Rita Conway on art, life, rejection and painting out the pain
You can find art all over town -- not just on gallery walls. In this series, we'll be looking at some of the local artists who serve up their work in coffeehouses and other non-gallery businesses around town.
Rita Conway had been coming to Colorado to camp every summer since she was three. And when the special education teacher finally moved west from her life-long home in Oklahoma, she found not just a new career, but a renewed spirit.
"I'm totally outdoorsy and love nature," says Conway. So her family wasn't surprised when, after ending a four-year marriage, the teacher made her love for Colorado official and relocated in 2002. Conway switched careers, too, finding solace as a massage therapist and aesthetician -- both areas where she was still able to help others in a very hands-on way. "I'm obviously a tactile person," she says. "I always have been painting off-and-on, and now it feels like I need to paint." In fact, she often breaks into spontaneous dance and yoga while painting.
Conway's initial itch for art appeared during her freshman year in high school, when a teacher told her she had a gift. That comment stuck with her. "I took art all through high school and college," she says.
Over the past few years, Conway has been "cranking out the paintings," she says. In March, the artist did her first art show at Trilogy Financial Services. Conway's work also hangs at the studio, Karma Yoga Center, where she's practiced yoga for several years. "I know the owner, Katrina, and she encouraged me to hang my work. I was so grateful for that," Conway says.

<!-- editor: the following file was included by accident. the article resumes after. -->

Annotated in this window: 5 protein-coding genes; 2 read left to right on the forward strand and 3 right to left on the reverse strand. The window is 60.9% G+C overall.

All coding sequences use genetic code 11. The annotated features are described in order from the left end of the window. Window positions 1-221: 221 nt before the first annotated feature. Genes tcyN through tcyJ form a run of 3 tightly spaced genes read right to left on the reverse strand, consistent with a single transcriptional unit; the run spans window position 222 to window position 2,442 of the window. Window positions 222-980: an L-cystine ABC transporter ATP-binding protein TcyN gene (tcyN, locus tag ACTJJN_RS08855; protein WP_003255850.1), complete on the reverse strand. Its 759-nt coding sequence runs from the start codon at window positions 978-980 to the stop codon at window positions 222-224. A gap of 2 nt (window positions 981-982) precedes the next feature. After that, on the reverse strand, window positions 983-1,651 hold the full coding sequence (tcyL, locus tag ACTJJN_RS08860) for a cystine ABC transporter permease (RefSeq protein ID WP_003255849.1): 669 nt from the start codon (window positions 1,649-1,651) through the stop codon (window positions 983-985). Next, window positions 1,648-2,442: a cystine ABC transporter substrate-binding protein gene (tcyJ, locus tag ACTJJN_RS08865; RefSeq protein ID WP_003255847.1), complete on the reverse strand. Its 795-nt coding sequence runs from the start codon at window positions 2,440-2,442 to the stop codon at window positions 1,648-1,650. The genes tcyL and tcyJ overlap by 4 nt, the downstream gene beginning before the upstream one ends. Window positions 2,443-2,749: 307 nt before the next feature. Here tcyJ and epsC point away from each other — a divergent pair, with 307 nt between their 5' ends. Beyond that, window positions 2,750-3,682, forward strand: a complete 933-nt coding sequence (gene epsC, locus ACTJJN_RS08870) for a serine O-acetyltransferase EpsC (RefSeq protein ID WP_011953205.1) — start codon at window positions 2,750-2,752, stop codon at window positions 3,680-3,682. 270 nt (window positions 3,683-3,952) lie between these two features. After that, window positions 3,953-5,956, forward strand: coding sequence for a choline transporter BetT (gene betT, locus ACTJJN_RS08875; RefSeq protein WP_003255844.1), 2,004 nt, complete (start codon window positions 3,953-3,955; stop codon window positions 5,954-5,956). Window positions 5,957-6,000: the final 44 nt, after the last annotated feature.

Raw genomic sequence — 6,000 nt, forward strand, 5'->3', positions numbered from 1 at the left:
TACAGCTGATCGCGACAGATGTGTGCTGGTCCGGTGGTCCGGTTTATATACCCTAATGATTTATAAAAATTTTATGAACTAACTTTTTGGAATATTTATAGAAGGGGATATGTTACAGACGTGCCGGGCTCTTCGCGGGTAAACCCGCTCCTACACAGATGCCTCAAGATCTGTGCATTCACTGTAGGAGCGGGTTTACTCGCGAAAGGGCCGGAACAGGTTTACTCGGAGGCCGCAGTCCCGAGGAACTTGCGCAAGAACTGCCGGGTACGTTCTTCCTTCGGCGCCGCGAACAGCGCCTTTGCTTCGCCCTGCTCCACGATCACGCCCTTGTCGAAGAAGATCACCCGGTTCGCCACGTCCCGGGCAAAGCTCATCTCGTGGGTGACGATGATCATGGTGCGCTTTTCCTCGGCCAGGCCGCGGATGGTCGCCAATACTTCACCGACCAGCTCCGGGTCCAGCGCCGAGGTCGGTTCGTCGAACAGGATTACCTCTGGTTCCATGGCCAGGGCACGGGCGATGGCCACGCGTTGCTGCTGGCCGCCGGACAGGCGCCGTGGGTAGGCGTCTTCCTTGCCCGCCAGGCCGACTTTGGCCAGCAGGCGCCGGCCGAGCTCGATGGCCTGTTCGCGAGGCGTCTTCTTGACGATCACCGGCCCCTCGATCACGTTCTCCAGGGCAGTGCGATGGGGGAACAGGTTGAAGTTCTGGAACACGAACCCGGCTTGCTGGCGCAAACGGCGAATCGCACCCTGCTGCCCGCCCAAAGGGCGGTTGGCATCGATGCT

On display at Karma are two paintings from Conway's Luna series (see above), which she began compiling last year. "I just started painting a ton of moons," Conway says, who calls herself a "moon freak." "I follow the moon, and I've always been connected to the moon ever since I was a little girl," adds Conway.
Conway calls her style of painting "thick." Her work is almost sculptural, and gives you the sticky feeling you get from looking at a full moon on an eerie sort of evening. That's largely thanks to the acrylics, Conway's primary tool. While she's used oils, she finds acrylics are easier to clean and less noxious; they're also fun to experiment with. "I like layering stuff up, working with acrylics differently to find texture that isn't flat like the wood," Conway says.
Conway recently approached the owner at Café Europa about hanging her work there, but was declined. "Art is subjective," says a perpetually-upbeat Conway, "Not everybody is going to like my work.
"It was good to get rejected and to get that first 'no' out of the way," she adds.
Conway named her first series, which she started working on in 2006, Direction Series 1. It's incredibly eclectic, combining several subjects and including commissions like "Fleur de Lis." Drawing everything together, though, is a subtle emphasis on nature.
"Breath Goddess" (below) is particularly moving. "My trachea was closing up, and I couldn't breathe, and they finally caught it last year," Conway says, "so I had surgery." She paints what she feels inside as an outlet for resolving life's lemons. "You can get through the hard times," Conway says. "Life isn't easy or perfect, but it is wonderful."
Conway paints on both canvas and wood, but prefers the latter. "I like painting on wood better because then I can rough it up," she says. "I can have dents in it, I can hit it and get that part of me out. You can't hit a canvas."
Conway is getting ready to work on Directions 2 . She isn't sure where she is going, but she knows this much is true: "I've gotta keep painting. I have a lot of stuff to paint out, and this is going to heal me."
For more information, visit Conway's website.
Follow Jamie Siebrase on Twitter.
Get the Arts & Culture Newsletter
Find out about upcoming performances, exhibitions, openings and special events happening in the Denver art and theater scene.